UK & World News
'Woeful' Police Phone Scheme Not So Smart
A £71m scheme to give police officers and staff a smartphone and other devices to cut paperwork has yielded just £600,000 in savings.
The report by the Public Accounts Committee said the savings achieved were "woeful".
The MPs condemned the operation of the scheme by the Home Office and the National Policing Improvement Agency (NPIA) as "haphazard".
It was intended to spend £71m on 41,000 Blackberry phones for police officers but the committee found that in some forces nobody has a device while in others every officer and support staff member has one.
Committee chairwoman Margaret Hodge said: "Although some forces have used the devices to improve efficiency, most have not.
"And although most forces reported the devices allowed officers to spend more time out of the station, some said using the devices actually led officers to spend more time in the station.
"Not enough attention has been paid to outcomes. The programme was supposed to contribute £125m to cashable savings by the police service.
"So far it has managed a woeful £600,000, less than 1% of the public money spent on the scheme."
With the Home Office working on the creation of a company to manage centrally purchased IT for the police, Mrs Hodge said clear guidance needs to be in place on what needs to be purchased in future and why.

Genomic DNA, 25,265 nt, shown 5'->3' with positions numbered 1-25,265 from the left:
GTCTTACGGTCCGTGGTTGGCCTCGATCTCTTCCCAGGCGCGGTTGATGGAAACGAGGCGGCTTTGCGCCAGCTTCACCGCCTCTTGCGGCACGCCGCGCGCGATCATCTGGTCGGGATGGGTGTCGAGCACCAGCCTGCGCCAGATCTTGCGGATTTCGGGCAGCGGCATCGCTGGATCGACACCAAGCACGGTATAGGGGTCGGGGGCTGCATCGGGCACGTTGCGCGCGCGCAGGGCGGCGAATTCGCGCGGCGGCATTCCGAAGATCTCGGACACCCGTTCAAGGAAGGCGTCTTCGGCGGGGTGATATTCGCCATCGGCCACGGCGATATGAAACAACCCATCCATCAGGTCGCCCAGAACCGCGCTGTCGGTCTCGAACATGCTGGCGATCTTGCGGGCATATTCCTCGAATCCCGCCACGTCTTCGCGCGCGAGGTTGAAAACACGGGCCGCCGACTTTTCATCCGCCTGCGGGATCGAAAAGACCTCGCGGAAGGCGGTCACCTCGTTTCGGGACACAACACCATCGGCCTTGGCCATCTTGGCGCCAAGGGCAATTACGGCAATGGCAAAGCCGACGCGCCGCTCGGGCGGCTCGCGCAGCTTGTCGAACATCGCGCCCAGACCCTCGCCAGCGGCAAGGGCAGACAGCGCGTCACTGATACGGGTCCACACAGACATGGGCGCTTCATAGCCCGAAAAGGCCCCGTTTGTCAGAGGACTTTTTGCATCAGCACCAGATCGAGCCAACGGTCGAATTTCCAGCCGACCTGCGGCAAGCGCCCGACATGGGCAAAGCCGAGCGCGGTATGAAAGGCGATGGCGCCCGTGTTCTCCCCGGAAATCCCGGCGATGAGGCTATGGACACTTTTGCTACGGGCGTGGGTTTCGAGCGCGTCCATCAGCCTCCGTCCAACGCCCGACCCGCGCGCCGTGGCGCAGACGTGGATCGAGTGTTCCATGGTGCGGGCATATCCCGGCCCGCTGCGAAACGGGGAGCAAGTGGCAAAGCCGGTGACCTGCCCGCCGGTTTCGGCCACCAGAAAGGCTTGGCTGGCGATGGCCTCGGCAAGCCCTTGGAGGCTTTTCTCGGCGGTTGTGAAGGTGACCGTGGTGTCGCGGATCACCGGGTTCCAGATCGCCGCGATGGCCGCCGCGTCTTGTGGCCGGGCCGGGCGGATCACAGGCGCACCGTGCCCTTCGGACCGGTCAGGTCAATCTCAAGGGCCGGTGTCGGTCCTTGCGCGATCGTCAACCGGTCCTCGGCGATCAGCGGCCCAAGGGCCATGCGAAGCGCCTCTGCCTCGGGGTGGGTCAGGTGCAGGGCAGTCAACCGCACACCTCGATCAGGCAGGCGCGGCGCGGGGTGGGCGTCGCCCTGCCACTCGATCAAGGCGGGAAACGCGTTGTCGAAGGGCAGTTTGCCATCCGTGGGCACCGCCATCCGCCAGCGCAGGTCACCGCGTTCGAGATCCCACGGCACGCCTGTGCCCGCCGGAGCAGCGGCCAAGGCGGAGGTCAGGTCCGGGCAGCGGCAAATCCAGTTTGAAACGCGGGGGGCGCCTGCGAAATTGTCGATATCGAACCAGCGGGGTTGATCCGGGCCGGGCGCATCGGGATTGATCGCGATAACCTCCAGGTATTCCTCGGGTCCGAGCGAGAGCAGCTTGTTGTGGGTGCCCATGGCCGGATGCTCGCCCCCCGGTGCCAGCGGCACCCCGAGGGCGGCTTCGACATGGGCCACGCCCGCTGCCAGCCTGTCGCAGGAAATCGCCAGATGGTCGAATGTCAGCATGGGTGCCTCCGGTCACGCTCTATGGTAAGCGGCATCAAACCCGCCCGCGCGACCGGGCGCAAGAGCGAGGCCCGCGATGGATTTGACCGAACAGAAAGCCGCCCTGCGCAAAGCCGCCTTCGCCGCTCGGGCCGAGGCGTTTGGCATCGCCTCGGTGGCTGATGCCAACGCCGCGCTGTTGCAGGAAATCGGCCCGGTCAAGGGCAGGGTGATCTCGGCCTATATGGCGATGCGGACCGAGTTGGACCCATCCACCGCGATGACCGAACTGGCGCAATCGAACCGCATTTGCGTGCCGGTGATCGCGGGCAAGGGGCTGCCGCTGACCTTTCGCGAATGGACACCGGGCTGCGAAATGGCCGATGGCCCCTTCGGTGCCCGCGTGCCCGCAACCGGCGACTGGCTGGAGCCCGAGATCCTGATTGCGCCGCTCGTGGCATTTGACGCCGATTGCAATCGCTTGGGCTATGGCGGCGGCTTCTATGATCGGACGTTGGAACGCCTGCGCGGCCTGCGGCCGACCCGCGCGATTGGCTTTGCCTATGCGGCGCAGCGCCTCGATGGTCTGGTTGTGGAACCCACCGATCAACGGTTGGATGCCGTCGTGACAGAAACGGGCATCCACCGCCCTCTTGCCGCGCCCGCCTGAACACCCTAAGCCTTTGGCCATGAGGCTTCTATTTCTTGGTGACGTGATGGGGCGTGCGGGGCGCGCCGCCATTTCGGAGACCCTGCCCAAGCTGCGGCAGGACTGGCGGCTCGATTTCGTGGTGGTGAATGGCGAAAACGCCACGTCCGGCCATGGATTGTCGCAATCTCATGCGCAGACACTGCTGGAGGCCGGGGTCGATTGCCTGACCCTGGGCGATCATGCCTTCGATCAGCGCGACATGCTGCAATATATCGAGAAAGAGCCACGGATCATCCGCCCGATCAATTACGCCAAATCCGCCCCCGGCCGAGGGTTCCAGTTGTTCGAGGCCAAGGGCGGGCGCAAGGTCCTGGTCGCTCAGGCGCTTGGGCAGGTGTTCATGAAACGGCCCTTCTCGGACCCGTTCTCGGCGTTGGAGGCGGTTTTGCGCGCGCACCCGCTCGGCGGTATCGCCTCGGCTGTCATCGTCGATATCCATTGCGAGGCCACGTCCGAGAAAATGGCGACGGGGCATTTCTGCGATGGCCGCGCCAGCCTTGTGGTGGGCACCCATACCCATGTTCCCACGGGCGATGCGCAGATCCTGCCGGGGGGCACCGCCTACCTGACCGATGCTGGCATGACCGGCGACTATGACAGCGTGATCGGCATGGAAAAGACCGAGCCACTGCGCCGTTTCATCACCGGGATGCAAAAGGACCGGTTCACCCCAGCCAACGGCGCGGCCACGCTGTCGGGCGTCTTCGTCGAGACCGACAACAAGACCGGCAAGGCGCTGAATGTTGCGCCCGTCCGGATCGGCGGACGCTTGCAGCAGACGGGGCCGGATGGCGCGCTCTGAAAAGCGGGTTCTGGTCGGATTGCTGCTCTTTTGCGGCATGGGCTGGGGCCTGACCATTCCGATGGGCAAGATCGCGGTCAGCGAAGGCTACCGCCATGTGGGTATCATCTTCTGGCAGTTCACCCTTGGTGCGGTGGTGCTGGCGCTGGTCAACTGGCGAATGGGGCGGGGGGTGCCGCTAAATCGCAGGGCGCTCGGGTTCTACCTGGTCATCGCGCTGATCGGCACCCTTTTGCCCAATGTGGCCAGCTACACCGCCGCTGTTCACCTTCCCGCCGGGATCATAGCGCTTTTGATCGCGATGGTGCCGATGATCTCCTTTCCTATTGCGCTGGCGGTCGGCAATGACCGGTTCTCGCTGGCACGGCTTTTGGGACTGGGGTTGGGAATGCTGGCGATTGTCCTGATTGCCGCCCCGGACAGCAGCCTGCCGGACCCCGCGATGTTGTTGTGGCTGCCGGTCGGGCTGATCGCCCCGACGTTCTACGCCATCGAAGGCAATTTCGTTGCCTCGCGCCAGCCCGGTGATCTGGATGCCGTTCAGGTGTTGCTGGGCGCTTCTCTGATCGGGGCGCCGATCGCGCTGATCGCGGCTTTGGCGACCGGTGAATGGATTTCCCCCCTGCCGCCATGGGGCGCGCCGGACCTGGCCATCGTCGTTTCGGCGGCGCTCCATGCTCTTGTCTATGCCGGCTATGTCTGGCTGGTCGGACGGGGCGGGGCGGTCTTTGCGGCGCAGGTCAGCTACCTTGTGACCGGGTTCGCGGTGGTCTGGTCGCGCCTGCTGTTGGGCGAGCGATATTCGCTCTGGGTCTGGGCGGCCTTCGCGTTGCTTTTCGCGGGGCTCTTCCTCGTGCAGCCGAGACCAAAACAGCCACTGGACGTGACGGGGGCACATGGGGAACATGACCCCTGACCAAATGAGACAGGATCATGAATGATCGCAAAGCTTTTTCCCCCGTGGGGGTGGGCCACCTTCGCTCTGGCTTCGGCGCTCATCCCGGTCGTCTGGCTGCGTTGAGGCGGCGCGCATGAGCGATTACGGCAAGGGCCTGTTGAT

The committee found that more effort was focused on providing the new equipment rather than establishing whether or not it worked effectively, Mrs Hodge said.
The result was that neither the Home Office nor the NPIA know what benefits there have been or if the £71m spent has been value for money.
The project, the Mobile Information Programme, ran between 2008 and 2010, with the Home Office distributing money through the NPIA.
It was used to buy Blackberrys and personal data assistants for police officers and police community support officers.
The scheme was scrapped in 2010 and the committee said police forces had wanted more focus on outcomes from the start.
A Home Office spokesman said: "This scheme was set up by the previous government and its implementation by some police forces was disappointing.
"We are doing things differently, with a new police ICT company to deliver value for money and elected police and crime commissioners to make sure forces get the technology that works for them."